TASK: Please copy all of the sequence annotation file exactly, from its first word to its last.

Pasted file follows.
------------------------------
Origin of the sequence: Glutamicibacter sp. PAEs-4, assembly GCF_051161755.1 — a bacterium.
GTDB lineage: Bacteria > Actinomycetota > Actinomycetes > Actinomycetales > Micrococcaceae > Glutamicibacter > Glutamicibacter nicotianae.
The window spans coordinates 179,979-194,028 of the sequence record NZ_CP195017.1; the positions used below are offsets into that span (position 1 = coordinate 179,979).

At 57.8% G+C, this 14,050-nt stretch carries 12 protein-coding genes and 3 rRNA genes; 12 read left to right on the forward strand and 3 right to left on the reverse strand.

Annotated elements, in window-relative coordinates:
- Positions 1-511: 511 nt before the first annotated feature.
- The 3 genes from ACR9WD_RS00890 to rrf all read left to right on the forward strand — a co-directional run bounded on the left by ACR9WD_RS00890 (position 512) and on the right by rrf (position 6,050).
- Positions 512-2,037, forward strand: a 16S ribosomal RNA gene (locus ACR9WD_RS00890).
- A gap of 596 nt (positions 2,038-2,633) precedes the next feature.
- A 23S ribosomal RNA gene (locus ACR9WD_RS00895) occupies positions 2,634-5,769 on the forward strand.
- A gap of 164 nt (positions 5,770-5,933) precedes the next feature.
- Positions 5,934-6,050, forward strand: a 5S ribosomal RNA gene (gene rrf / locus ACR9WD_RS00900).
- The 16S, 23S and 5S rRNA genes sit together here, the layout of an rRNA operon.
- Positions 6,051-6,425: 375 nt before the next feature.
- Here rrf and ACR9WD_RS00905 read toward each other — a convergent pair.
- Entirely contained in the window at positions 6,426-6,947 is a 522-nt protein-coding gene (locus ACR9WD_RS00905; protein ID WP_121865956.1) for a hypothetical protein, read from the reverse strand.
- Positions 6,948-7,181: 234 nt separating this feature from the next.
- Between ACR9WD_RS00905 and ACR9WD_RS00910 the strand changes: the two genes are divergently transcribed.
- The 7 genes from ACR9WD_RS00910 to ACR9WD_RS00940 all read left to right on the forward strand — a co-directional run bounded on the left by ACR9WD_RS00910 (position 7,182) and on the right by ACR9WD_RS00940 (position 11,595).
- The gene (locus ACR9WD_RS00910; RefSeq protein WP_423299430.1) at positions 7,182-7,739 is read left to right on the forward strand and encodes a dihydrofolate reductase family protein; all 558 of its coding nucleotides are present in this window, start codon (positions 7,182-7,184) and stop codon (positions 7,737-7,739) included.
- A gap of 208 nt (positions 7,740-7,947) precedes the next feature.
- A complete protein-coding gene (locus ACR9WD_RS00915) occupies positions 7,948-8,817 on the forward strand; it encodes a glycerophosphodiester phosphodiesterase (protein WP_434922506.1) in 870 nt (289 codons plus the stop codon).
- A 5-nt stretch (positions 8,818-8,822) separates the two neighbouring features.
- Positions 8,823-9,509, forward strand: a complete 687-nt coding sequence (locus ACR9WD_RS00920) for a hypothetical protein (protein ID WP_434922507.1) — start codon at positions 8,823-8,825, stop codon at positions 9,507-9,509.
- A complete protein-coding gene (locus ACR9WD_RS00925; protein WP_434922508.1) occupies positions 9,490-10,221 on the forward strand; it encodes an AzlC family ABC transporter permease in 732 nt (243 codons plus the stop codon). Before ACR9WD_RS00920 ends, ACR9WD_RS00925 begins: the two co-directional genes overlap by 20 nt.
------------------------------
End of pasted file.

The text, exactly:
Origin of the sequence: Glutamicibacter sp. PAEs-4, assembly GCF_051161755.1 — a bacterium.
GTDB lineage: Bacteria > Actinomycetota > Actinomycetes > Actinomycetales > Micrococcaceae > Glutamicibacter > Glutamicibacter nicotianae.
The window spans coordinates 179,979-194,028 of the sequence record NZ_CP195017.1; the positions used below are offsets into that span (position 1 = coordinate 179,979).

At 57.8% G+C, this 14,050-nt stretch carries 12 protein-coding genes and 3 rRNA genes; 12 read left to right on the forward strand and 3 right to left on the reverse strand.

Annotated elements, in window-relative coordinates:
- Positions 1-511: 511 nt before the first annotated feature.
- The 3 genes from ACR9WD_RS00890 to rrf all read left to right on the forward strand — a co-directional run bounded on the left by ACR9WD_RS00890 (position 512) and on the right by rrf (position 6,050).
- Positions 512-2,037, forward strand: a 16S ribosomal RNA gene (locus ACR9WD_RS00890).
- A gap of 596 nt (positions 2,038-2,633) precedes the next feature.
- A 23S ribosomal RNA gene (locus ACR9WD_RS00895) occupies positions 2,634-5,769 on the forward strand.
- A gap of 164 nt (positions 5,770-5,933) precedes the next feature.
- Positions 5,934-6,050, forward strand: a 5S ribosomal RNA gene (gene rrf / locus ACR9WD_RS00900).
- The 16S, 23S and 5S rRNA genes sit together here, the layout of an rRNA operon.
- Positions 6,051-6,425: 375 nt before the next feature.
- Here rrf and ACR9WD_RS00905 read toward each other — a convergent pair.
- Entirely contained in the window at positions 6,426-6,947 is a 522-nt protein-coding gene (locus ACR9WD_RS00905; protein ID WP_121865956.1) for a hypothetical protein, read from the reverse strand.
- Positions 6,948-7,181: 234 nt separating this feature from the next.
- Between ACR9WD_RS00905 and ACR9WD_RS00910 the strand changes: the two genes are divergently transcribed.
- The 7 genes from ACR9WD_RS00910 to ACR9WD_RS00940 all read left to right on the forward strand — a co-directional run bounded on the left by ACR9WD_RS00910 (position 7,182) and on the right by ACR9WD_RS00940 (position 11,595).
- The gene (locus ACR9WD_RS00910; RefSeq protein WP_423299430.1) at positions 7,182-7,739 is read left to right on the forward strand and encodes a dihydrofolate reductase family protein; all 558 of its coding nucleotides are present in this window, start codon (positions 7,182-7,184) and stop codon (positions 7,737-7,739) included.
- A gap of 208 nt (positions 7,740-7,947) precedes the next feature.
- A complete protein-coding gene (locus ACR9WD_RS00915) occupies positions 7,948-8,817 on the forward strand; it encodes a glycerophosphodiester phosphodiesterase (protein WP_434922506.1) in 870 nt (289 codons plus the stop codon).
- A 5-nt stretch (positions 8,818-8,822) separates the two neighbouring features.
- Positions 8,823-9,509, forward strand: a complete 687-nt coding sequence (locus ACR9WD_RS00920) for a hypothetical protein (protein ID WP_434922507.1) — start codon at positions 8,823-8,825, stop codon at positions 9,507-9,509.
- A complete protein-coding gene (locus ACR9WD_RS00925; protein WP_434922508.1) occupies positions 9,490-10,221 on the forward strand; it encodes an AzlC family ABC transporter permease in 732 nt (243 codons plus the stop codon). Before ACR9WD_RS00920 ends, ACR9WD_RS00925 begins: the two co-directional genes overlap by 20 nt.